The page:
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Year : 2017  |  Volume : 52  |  Issue : 3  |  Page : 215-220

A safe percutaneous repair of Achilles tendon rupture

Department of Orthopedic Surgery, Faculty of Medicine, Al-Azhar University, Cairo, Egypt

Correspondence Address:
Emad Zayed
Department of Orthopedic Surgery, Faculty of Medicine, Al-Azhar University, Cairo, Darassa Cairo 11633
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Source of Support: None, Conflict of Interest: None

DOI: 10.4103/eoj.eoj_61_17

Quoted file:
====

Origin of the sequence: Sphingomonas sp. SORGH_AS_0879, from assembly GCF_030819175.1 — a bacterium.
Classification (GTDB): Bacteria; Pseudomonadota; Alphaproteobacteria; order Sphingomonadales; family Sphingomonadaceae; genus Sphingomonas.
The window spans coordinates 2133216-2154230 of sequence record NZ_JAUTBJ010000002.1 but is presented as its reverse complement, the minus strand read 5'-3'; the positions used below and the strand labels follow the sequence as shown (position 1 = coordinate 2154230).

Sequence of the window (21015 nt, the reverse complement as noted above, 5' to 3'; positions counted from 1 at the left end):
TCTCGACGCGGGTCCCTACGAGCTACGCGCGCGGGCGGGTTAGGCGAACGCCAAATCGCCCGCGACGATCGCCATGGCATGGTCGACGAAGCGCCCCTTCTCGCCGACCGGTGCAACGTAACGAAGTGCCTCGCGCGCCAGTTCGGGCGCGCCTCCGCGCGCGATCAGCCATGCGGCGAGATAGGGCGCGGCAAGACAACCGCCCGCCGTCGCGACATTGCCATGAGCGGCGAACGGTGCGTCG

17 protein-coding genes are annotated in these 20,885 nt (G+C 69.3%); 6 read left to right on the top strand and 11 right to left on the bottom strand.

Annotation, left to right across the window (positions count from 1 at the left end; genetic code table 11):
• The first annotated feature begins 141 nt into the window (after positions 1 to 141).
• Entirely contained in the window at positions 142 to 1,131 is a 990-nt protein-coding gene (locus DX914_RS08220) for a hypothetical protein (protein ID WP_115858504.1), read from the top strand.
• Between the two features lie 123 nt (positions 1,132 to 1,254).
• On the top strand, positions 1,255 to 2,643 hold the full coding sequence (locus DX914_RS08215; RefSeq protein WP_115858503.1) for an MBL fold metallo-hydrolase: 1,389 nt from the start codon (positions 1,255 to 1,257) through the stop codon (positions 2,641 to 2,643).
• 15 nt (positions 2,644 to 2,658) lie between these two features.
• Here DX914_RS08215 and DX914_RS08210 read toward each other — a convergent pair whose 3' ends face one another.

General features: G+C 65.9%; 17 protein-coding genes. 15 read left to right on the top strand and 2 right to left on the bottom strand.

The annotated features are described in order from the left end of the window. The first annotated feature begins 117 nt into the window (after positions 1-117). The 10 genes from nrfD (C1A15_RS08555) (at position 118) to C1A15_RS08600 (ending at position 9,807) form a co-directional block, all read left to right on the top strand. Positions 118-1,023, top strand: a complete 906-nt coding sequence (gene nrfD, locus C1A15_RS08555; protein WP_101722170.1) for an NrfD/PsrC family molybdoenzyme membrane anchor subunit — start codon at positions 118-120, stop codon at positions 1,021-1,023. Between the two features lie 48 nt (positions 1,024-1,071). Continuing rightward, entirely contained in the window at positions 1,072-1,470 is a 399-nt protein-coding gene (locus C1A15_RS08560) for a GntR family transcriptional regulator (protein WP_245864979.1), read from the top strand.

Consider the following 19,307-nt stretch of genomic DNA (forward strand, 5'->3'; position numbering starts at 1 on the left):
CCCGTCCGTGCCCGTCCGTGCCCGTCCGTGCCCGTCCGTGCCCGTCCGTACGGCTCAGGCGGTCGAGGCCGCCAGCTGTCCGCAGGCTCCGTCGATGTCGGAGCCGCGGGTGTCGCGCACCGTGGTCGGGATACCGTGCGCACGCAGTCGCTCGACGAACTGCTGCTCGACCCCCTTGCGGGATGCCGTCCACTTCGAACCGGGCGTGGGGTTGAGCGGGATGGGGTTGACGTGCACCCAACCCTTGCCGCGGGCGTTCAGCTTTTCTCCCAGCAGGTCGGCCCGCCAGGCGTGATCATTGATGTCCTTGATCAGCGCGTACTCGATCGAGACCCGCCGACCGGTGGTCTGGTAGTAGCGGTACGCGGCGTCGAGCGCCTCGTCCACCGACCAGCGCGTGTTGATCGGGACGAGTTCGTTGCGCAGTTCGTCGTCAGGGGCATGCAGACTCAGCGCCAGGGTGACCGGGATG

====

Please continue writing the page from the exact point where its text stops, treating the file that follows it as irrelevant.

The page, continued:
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Background Although percutaneous repair of Achilles tendon rupture avoids possible complications of open repair as well as conservative treatment, sural nerve injury and re-rupture are the potential complications of percutaneous technique. Here, we describe a surgical technique to minimize the risk of sural nerve injury. Patients and methods This study included 22 patients with complete Achilles tendon rupture treated using the presented percutaneous technique within a mean of 8.5 days (2–28 days) of injury. There were 18 men and four women, with a mean age of 34.7 years (25–48 years). Clinical examination, ankle plain radiograph, and Achilles tendon MRI were done for all patients. All patients were followed up for a mean of 26 months (18–40 months). Results For 22 patients over the period of follow-up, the mean American Orthopedic Foot and Ankle Society Score was 92.81 (82–100). MRI showed satisfactory healing of the Achilles tendon in all patients at 3 months. All patients had a nearly full range of ankle movement recovery at the latest follow-up. The mean time interval from repair to return to work was 7.54 weeks. There was neither sural nerve injury nor re-rupture observed during the follow-up period. Conclusion The presented percutaneous technique is easy and safe, with a low rate of complications. This technique avoids the possible complications of conservative management and open surgery with neither re-rupture nor sural nerve injury, as the percutaneous sutures are not placed in the lateral half of the Achilles tendon proximal to rupture site.

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